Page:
Inclusion of specific security names in this commentary does not constitute a recommendation from TD Ameritrade to buy, sell, or hold.

Historical Overview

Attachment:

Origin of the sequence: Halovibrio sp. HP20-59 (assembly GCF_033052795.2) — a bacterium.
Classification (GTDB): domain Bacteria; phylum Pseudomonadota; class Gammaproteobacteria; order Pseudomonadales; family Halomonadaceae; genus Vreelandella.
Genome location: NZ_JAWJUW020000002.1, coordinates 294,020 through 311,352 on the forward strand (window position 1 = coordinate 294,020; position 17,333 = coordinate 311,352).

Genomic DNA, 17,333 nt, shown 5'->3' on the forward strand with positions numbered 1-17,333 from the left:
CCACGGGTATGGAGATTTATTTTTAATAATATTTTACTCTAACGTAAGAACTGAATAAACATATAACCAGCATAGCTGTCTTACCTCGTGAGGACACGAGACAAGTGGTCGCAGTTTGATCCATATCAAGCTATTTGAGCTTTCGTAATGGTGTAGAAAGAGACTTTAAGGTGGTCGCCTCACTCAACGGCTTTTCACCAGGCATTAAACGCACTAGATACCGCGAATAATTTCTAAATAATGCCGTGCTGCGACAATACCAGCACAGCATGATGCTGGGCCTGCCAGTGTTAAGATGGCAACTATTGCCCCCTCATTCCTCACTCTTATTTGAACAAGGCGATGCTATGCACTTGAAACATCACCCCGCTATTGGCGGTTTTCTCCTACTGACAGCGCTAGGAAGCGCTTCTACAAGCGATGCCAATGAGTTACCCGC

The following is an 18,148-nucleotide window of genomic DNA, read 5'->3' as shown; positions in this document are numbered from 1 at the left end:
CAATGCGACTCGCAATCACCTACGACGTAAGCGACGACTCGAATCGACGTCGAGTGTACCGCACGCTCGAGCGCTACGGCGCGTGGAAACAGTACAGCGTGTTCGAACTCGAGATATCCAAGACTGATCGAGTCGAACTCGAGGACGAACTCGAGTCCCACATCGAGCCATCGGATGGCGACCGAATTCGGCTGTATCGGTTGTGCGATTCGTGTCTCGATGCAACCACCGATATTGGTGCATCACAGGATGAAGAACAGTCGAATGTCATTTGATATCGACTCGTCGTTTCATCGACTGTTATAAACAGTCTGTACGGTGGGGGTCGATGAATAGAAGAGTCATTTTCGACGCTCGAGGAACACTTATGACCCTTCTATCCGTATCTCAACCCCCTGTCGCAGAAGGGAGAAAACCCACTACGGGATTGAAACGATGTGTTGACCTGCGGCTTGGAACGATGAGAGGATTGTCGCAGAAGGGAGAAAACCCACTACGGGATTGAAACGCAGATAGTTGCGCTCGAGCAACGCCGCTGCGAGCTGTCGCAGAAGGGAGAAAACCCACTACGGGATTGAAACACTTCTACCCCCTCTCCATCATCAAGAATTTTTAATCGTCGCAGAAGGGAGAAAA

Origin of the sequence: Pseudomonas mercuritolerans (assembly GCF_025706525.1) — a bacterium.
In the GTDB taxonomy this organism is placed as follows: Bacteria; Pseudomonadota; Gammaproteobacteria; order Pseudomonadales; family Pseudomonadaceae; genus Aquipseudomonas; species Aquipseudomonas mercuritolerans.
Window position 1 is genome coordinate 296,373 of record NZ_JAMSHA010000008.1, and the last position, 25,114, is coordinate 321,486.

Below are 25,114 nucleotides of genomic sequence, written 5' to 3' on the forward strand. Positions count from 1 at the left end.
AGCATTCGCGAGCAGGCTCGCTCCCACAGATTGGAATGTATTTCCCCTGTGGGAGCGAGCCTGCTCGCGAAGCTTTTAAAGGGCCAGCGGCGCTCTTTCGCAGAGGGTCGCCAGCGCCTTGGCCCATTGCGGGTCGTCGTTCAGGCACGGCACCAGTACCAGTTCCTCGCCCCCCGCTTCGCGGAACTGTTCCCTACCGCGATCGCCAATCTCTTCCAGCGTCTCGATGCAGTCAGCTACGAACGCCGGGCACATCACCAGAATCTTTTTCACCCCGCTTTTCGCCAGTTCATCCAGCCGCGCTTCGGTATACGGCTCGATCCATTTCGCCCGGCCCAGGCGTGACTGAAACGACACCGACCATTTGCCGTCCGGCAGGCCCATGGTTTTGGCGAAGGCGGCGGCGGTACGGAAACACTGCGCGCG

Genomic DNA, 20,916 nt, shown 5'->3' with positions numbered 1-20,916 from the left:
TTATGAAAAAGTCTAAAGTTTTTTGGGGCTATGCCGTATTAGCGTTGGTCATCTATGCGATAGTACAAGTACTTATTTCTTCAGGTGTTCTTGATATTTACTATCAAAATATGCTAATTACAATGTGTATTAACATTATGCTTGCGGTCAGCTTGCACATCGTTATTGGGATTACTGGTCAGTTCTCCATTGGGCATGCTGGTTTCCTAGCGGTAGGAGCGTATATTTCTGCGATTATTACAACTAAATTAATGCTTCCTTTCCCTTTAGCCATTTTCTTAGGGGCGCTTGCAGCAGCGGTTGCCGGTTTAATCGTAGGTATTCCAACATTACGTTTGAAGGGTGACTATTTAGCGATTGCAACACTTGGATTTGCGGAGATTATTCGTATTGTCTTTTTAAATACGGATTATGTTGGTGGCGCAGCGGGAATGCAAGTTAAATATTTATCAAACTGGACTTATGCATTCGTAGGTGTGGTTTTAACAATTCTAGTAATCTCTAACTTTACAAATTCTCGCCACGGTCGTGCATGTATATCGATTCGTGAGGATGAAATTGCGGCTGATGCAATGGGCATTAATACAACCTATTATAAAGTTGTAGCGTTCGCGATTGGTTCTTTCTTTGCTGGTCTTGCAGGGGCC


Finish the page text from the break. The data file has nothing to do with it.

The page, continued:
TD Ameritrade's Investor Movement Index (IMX) has generally correlated with the S&P 500 as clients react to equity price movements, but the index has gone through uncorrelated periods. Beginning in January 2010, when TD Ameritrade started tracking the IMX, the index rose with equity markets until April 2010, when it peaked at 5.40. In May 2010 investors experienced the "Flash Crash" and the IMX began a sharp downward trend. The IMX didn't reach 5.00 again until the S&P 500 was well above April 2010 levels. The index eventually peaked at 5.56 in June 2011. This peak was immediately followed by a plunge in equity markets, and in the IMX, as the media was dominated by the U.S. debt ceiling debate, S&P downgrade of U.S. debt, and European debt concerns. The S&P 500 began to recover in the fall of 2011, but the IMX continued to decline until it reached a new low at the time in January 2012. As the S&P 500 began to sustain an upward trend in early 2012, the IMX started to rise. In 2013, as economic conditions improved and the S&P 500 climbed to record levels, the IMX rose to the high end of its historical range, finishing 2013 at 5.62, and continued to rise in 2014 amid geopolitical tensions related to Ukraine and the Middle East, until seeing slight declines in October and November. By the middle of 2015 the IMX had seen increases, as equity market volatility had reduced to near historical levels while the market continued its upward trend. As 2015 ended its third quarter, volatility had returned to markets, as global economic concerns and speculation around the timing and trajectory of Federal Reserve rate increases seemed to rattle overall equity markets. This uncertainty continued to play a role in the equity markets through the fourth quarter of 2015 and into early 2016. The volatility accompanying this uncertainty abated in the second quarter of 2016 and remained low until late in the third quarter. Just as it had in 2015, the IMX saw increases mid-year during the period of lower volatility. The IMX continued to climb into the fourth quarter reaching 5.83 in October 2016, its highest point in two years. A brief spike in volatility during November, timed around the U.S. presidential election, coincided with a slight pullback in the IMX, which then ended 2016 at the high end of its historical range. The IMX started 2017 with an upward trend and reaching an all-time high in March, before pausing in April as lower volatility lead to a decrease in the IMX. The momentum resumed in May, with the IMX breaching 7.0 for the first time ever in July of 2017. The IMX took another brief pause in September, before following markets higher and breaching 8.0 for the first time ever in November and ending 2017 at an all-time high. Volatility returned to the markets in early 2018, and the IMX decreased for four consecutive months to start the year. The IMX then rebounded in the spring of 2018, and continued higher during the summer on the back of better-than-expected earnings and increasing equity markets. The IMX headed higher during the fall of 2018 as economic growth increased before heading lower in late 2018 as the Nasdaq Composite entered a bear market to end the year. Geopolitical issues were in the headlines during early 2019 as the U.S. and China traded tariffs. The IMX rebounded along with equity markets in the spring of 2019 on optimism of a trade deal with China and the unemployment rate nearing a 49-year low. The IMX remained range-bound during the summer of 2019 as trade-related policy concerns led to investors favoring less-risky assets, including fixed-income products.